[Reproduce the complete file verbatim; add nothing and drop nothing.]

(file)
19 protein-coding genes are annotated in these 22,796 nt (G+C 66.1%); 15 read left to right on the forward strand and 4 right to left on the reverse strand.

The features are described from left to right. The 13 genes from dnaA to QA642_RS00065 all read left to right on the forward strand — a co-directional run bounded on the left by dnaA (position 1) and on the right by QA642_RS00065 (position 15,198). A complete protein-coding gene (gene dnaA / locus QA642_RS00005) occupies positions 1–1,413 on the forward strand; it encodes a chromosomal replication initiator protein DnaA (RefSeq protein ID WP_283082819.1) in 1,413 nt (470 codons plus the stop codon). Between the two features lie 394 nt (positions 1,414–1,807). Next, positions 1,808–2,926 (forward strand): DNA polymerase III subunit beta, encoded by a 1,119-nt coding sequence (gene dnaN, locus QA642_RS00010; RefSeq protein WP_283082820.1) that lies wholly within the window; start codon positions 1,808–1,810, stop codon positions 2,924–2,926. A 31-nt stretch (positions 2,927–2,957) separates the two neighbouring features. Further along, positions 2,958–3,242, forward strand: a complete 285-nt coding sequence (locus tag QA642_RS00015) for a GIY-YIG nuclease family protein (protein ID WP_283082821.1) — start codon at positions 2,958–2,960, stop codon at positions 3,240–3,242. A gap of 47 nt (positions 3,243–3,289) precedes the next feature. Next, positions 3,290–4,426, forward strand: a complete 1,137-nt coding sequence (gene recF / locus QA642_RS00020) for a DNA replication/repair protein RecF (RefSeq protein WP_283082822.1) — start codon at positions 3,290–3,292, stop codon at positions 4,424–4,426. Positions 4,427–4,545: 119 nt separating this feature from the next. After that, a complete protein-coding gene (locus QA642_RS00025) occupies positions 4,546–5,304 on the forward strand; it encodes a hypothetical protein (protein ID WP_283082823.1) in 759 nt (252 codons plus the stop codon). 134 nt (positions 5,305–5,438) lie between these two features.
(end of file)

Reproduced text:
19 protein-coding genes are annotated in these 22,796 nt (G+C 66.1%); 15 read left to right on the forward strand and 4 right to left on the reverse strand.

The features are described from left to right. The 13 genes from dnaA to QA642_RS00065 all read left to right on the forward strand — a co-directional run bounded on the left by dnaA (position 1) and on the right by QA642_RS00065 (position 15,198). A complete protein-coding gene (gene dnaA / locus QA642_RS00005) occupies positions 1–1,413 on the forward strand; it encodes a chromosomal replication initiator protein DnaA (RefSeq protein ID WP_283082819.1) in 1,413 nt (470 codons plus the stop codon). Between the two features lie 394 nt (positions 1,414–1,807). Next, positions 1,808–2,926 (forward strand): DNA polymerase III subunit beta, encoded by a 1,119-nt coding sequence (gene dnaN, locus QA642_RS00010; RefSeq protein WP_283082820.1) that lies wholly within the window; start codon positions 1,808–1,810, stop codon positions 2,924–2,926. A 31-nt stretch (positions 2,927–2,957) separates the two neighbouring features. Further along, positions 2,958–3,242, forward strand: a complete 285-nt coding sequence (locus tag QA642_RS00015) for a GIY-YIG nuclease family protein (protein ID WP_283082821.1) — start codon at positions 2,958–2,960, stop codon at positions 3,240–3,242. A gap of 47 nt (positions 3,243–3,289) precedes the next feature. Next, positions 3,290–4,426, forward strand: a complete 1,137-nt coding sequence (gene recF / locus QA642_RS00020) for a DNA replication/repair protein RecF (RefSeq protein WP_283082822.1) — start codon at positions 3,290–3,292, stop codon at positions 4,424–4,426. Positions 4,427–4,545: 119 nt separating this feature from the next. After that, a complete protein-coding gene (locus QA642_RS00025) occupies positions 4,546–5,304 on the forward strand; it encodes a hypothetical protein (protein ID WP_283082823.1) in 759 nt (252 codons plus the stop codon). 134 nt (positions 5,305–5,438) lie between these two features.